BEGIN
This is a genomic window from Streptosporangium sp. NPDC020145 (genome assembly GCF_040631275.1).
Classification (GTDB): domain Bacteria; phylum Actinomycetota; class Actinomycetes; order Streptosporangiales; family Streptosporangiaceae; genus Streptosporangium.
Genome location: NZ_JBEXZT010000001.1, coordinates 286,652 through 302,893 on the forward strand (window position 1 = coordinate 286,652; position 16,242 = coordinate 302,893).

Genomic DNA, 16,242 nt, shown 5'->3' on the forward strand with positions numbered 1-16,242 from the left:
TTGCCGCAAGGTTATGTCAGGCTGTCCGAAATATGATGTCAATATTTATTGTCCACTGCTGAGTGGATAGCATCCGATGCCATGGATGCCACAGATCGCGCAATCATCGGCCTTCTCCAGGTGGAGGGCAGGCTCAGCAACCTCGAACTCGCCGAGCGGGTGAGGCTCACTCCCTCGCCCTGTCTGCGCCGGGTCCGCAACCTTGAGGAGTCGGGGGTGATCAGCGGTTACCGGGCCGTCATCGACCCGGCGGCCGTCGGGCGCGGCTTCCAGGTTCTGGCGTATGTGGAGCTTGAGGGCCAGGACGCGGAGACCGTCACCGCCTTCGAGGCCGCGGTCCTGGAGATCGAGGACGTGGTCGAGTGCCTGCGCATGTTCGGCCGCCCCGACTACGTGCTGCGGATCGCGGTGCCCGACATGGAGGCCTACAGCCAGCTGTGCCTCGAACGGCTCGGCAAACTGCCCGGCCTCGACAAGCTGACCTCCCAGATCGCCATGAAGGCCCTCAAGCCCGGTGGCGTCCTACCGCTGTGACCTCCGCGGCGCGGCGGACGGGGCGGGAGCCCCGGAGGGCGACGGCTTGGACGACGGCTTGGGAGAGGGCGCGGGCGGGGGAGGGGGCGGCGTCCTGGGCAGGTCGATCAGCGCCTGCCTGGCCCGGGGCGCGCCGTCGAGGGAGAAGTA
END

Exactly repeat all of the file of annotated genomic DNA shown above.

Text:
This is a genomic window from Streptosporangium sp. NPDC020145 (genome assembly GCF_040631275.1).
Classification (GTDB): domain Bacteria; phylum Actinomycetota; class Actinomycetes; order Streptosporangiales; family Streptosporangiaceae; genus Streptosporangium.
Genome location: NZ_JBEXZT010000001.1, coordinates 286,652 through 302,893 on the forward strand (window position 1 = coordinate 286,652; position 16,242 = coordinate 302,893).

Genomic DNA, 16,242 nt, shown 5'->3' on the forward strand with positions numbered 1-16,242 from the left:
TTGCCGCAAGGTTATGTCAGGCTGTCCGAAATATGATGTCAATATTTATTGTCCACTGCTGAGTGGATAGCATCCGATGCCATGGATGCCACAGATCGCGCAATCATCGGCCTTCTCCAGGTGGAGGGCAGGCTCAGCAACCTCGAACTCGCCGAGCGGGTGAGGCTCACTCCCTCGCCCTGTCTGCGCCGGGTCCGCAACCTTGAGGAGTCGGGGGTGATCAGCGGTTACCGGGCCGTCATCGACCCGGCGGCCGTCGGGCGCGGCTTCCAGGTTCTGGCGTATGTGGAGCTTGAGGGCCAGGACGCGGAGACCGTCACCGCCTTCGAGGCCGCGGTCCTGGAGATCGAGGACGTGGTCGAGTGCCTGCGCATGTTCGGCCGCCCCGACTACGTGCTGCGGATCGCGGTGCCCGACATGGAGGCCTACAGCCAGCTGTGCCTCGAACGGCTCGGCAAACTGCCCGGCCTCGACAAGCTGACCTCCCAGATCGCCATGAAGGCCCTCAAGCCCGGTGGCGTCCTACCGCTGTGACCTCCGCGGCGCGGCGGACGGGGCGGGAGCCCCGGAGGGCGACGGCTTGGACGACGGCTTGGGAGAGGGCGCGGGCGGGGGAGGGGGCGGCGTCCTGGGCAGGTCGATCAGCGCCTGCCTGGCCCGGGGCGCGCCGTCGAGGGAGAAGTA